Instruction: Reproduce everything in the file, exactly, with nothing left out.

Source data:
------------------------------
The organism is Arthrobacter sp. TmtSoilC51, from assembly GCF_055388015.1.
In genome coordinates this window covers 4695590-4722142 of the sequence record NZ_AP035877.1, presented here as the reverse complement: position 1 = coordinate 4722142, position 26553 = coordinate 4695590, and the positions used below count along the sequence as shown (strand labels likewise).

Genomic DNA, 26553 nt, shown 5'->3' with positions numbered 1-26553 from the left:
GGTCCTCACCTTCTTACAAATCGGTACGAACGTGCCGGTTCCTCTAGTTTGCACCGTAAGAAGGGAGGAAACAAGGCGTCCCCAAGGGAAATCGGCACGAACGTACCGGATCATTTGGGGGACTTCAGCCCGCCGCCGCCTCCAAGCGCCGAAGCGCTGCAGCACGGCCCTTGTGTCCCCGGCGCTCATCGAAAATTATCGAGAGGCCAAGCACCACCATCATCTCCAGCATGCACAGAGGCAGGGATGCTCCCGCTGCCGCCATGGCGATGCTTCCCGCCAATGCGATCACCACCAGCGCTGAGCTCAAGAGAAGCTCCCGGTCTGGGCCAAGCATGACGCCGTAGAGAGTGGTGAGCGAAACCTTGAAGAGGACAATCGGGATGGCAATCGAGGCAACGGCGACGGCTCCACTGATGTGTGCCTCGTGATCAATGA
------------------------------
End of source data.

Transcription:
The organism is Arthrobacter sp. TmtSoilC51, from assembly GCF_055388015.1.
In genome coordinates this window covers 4695590-4722142 of the sequence record NZ_AP035877.1, presented here as the reverse complement: position 1 = coordinate 4722142, position 26553 = coordinate 4695590, and the positions used below count along the sequence as shown (strand labels likewise).

Genomic DNA, 26553 nt, shown 5'->3' with positions numbered 1-26553 from the left:
GGTCCTCACCTTCTTACAAATCGGTACGAACGTGCCGGTTCCTCTAGTTTGCACCGTAAGAAGGGAGGAAACAAGGCGTCCCCAAGGGAAATCGGCACGAACGTACCGGATCATTTGGGGGACTTCAGCCCGCCGCCGCCTCCAAGCGCCGAAGCGCTGCAGCACGGCCCTTGTGTCCCCGGCGCTCATCGAAAATTATCGAGAGGCCAAGCACCACCATCATCTCCAGCATGCACAGAGGCAGGGATGCTCCCGCTGCCGCCATGGCGATGCTTCCCGCCAATGCGATCACCACCAGCGCTGAGCTCAAGAGAAGCTCCCGGTCTGGGCCAAGCATGACGCCGTAGAGAGTGGTGAGCGAAACCTTGAAGAGGACAATCGGGATGGCAATCGAGGCAACGGCGACGGCTCCACTGATGTGTGCCTCGTGATCAATGA